The Gaza war broke out after Hamas’s unprecedented attack on October 7 resulted in the deaths of more than 1,170 people, mostly civilians, according to an AFP tally of Israeli official figures.
Militants also took 252 hostages, 121 of whom remain in Gaza, including 37 the army says are dead.
Israel’s retaliatory offensive has killed at least 35,800 people in Gaza, mostly women and children, according to the Hamas-run territory’s health ministry.
Axios said Israeli negotiators developed in recent days a “new proposal” to renew the hostage talks which includes “some compromises” in Israel’s position compared to the last round of negotiations in Cairo.

US, European powers divided over confronting Iran at IAEA, diplomats say

US, European powers divided over confronting Iran at IAEA, diplomats say
Updated 2 min 22 sec ago
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US, European powers divided over confronting Iran at IAEA, diplomats say

US, European powers divided over confronting Iran at IAEA, diplomats say

VIENNA: The US and its three top European allies are divided over whether to confront Iran at the UN nuclear watchdog by seeking a resolution against it and thereby risk further escalation, with the Europeans in favor, diplomats say.
It is 18 months since the International Atomic Energy Agency’s 35-nation Board of Governors last passed a resolution against Iran, ordering it to cooperate urgently with a years-long IAEA investigation into uranium particles found at three undeclared sites.
While the number of sites in question has been narrowed to two, Iran still has not explained the traces, and the number of other problems in Iran has risen including Tehran barring many of the IAEA’s top uranium-enrichment experts on the inspection team.
A quarterly Board of Governors meeting begins in 10 days.
“It’s extremely difficult with Iran and the level of violations is unprecedented ... There is no slowing down of its program and there is no real goodwill by Iran to cooperate with the IAEA,” a senior European diplomat said.
“All our indicators are flashing red.”
Concern about Iran’s atomic activities has been high for some time. It has been enriching uranium to 60 percent purity, close to the roughly 90 percent that is weapons-grade, for three years. It has enough material enriched to that level, if refined further, for three nuclear bombs, according to an IAEA yardstick.
Western powers say there is no credible civilian energy purpose in enriching to that level, and the IAEA says no other country has done so without making a nuclear weapon. Iran says its objectives are entirely peaceful.
The United States, however, has not wanted to seek another resolution against Iran at recent IAEA board meetings. Before the last one, in March, the European powers — France, Britain and Germany, known as the “E3” — disagreed with Washington on whether to seek a resolution but then backed down.
Officials often cite the US presidential election as a reason for the Biden administration’s reluctance.
But the main argument US officials make is to avoid giving Iran a pretext to respond by escalating its nuclear activities, as it has done in the past.
Tensions in the Middle East are running particularly high with Israel continuing its military campaign in Gaza in response to Hamas’s Oct. 7 attack. Israel and Iran carried out direct strikes on each other for the first time last month, and Israel has repeatedly threatened to attack Iran’s nuclear facilities.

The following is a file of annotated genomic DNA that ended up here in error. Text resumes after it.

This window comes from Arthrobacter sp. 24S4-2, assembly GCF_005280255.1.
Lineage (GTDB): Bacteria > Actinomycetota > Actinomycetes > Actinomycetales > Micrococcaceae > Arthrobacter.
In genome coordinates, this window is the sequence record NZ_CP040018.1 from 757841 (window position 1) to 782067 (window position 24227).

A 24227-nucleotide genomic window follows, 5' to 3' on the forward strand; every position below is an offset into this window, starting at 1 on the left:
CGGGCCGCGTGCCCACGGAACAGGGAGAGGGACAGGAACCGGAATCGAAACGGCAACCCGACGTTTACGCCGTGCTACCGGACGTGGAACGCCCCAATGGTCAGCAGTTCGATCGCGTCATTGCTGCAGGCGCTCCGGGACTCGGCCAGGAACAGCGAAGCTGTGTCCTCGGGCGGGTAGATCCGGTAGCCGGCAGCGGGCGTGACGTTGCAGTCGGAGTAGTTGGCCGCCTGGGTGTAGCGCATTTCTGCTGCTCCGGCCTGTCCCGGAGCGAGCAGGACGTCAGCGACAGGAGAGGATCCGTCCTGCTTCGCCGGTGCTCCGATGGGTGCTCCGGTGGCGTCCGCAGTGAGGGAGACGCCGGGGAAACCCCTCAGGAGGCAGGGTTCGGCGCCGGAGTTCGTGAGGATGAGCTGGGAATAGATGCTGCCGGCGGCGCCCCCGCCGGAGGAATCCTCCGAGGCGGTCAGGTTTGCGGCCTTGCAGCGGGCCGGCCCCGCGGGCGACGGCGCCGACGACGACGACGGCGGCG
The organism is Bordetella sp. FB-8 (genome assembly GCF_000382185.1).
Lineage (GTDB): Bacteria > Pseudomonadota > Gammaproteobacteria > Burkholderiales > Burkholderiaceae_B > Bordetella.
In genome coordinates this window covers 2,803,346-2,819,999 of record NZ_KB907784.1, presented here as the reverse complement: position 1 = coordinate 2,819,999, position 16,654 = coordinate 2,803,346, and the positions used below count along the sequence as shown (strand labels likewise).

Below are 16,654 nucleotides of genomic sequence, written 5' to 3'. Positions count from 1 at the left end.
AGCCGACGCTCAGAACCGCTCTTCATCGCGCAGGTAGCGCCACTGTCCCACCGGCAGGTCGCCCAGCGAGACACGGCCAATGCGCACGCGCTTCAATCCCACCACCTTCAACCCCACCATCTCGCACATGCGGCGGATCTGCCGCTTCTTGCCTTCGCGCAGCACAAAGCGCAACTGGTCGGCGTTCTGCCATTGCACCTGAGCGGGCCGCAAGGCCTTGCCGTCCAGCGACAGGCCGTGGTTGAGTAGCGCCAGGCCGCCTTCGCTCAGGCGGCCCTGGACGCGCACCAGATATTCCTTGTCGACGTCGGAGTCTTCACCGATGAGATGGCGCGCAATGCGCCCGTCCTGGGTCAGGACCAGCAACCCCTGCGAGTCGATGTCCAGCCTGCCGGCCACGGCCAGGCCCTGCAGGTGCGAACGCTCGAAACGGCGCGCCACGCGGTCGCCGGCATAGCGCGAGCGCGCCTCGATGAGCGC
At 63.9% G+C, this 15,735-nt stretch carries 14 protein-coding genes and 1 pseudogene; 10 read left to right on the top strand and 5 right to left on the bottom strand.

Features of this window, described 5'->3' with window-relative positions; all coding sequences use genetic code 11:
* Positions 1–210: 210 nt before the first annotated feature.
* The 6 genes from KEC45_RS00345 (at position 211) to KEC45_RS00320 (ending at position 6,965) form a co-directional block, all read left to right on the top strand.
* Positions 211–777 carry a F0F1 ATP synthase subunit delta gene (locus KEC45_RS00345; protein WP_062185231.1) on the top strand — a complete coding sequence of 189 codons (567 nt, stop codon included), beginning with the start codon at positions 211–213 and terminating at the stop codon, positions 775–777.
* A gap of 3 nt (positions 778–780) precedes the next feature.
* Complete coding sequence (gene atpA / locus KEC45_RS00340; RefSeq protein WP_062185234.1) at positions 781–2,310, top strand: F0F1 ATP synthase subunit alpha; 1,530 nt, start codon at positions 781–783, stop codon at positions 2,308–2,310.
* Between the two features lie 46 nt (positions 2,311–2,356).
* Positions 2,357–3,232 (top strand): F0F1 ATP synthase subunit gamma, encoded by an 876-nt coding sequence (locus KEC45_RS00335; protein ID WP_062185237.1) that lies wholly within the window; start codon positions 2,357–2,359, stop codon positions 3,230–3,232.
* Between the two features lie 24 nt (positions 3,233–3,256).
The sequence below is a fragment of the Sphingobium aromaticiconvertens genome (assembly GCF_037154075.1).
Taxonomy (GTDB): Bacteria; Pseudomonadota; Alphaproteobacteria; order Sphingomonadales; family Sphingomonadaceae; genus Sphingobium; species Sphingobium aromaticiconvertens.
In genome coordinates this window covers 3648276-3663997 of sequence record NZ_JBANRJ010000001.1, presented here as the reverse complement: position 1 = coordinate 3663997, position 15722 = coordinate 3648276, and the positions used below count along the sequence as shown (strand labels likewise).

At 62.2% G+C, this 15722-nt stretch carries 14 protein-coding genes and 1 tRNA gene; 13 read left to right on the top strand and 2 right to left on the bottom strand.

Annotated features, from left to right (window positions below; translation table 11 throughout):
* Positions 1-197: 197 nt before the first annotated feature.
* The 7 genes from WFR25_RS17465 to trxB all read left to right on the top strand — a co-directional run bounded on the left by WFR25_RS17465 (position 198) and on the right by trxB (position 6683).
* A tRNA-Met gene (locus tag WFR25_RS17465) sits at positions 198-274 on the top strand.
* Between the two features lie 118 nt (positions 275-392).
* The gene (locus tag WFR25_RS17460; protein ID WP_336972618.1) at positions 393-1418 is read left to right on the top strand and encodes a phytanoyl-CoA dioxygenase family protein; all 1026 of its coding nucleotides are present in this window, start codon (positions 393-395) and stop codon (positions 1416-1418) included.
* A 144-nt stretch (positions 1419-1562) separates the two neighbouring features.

Iranian President Ebrahim Raisi’s death in a helicopter crash on Sunday has complicated the situation. In talks aimed at improving Iran’s cooperation with the IAEA, Tehran told the Vienna-based agency this week it would not engage with it until Raisi’s successor is elected on June 28, two diplomats said.
“A resolution has been prepared,” another senior European diplomat said. Others confirmed the E3 had prepared a draft but not circulated it to Board members.
“Our analysis is the death of Raisi changes nothing. We have to move forward with this resolution ... The Americans are the difficulty, and in our conversations we continue to do everything to convince them.”
It was unclear when a decision on whether to seek a resolution would be reached. The next quarterly IAEA reports on Iran are due early next week. Draft resolutions tend to refer to those reports’ findings.


British neonatal nurse convicted of killing 7 babies loses her bid to appeal

British neonatal nurse convicted of killing 7 babies loses her bid to appeal
Updated 4 min 45 sec ago
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British neonatal nurse convicted of killing 7 babies loses her bid to appeal

British neonatal nurse convicted of killing 7 babies loses her bid to appeal
  • Lucy Letby, 34, had asked for permission to challenge the verdict after she was convicted and sentenced to life in prison

LONDON: A British neonatal nurse who was convicted of murdering seven babies and the attempted murder of six others has lost her bid to appeal.
Lucy Letby, 34, had asked for permission to challenge the verdict after she was convicted and sentenced to life in prison last year. A three-judge panel of Britain’s Court of Appeal heard the case in April and released its decision on Friday.
“Having heard her application, we have decided to refuse leave to appeal on all grounds and refuse all associated applications,″ Judge Victoria Sharp said. “A full judgment will be handed down in due course.”
A jury at Manchester Crown Court had found her guilty of the crimes, which took place between June 2015 and June 2016 at the neonatal unit at the Countess of Chester Hospital in northwestern England.
Most defendants in British court cases don’t have an automatic right to appeal. They must seek permission to appeal on a set of narrowly defined legal issues.


UK Labour leader Starmer says wants to recognize Palestinian state as part of peace process

UK Labour leader Starmer says wants to recognize Palestinian state as part of peace process
Updated 6 min 33 sec ago
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UK Labour leader Starmer says wants to recognize Palestinian state as part of peace process

UK Labour leader Starmer says wants to recognize Palestinian state as part of peace process
  • Ireland, Spain and Norway announced this week that they would recognize a Palestinian state on May 28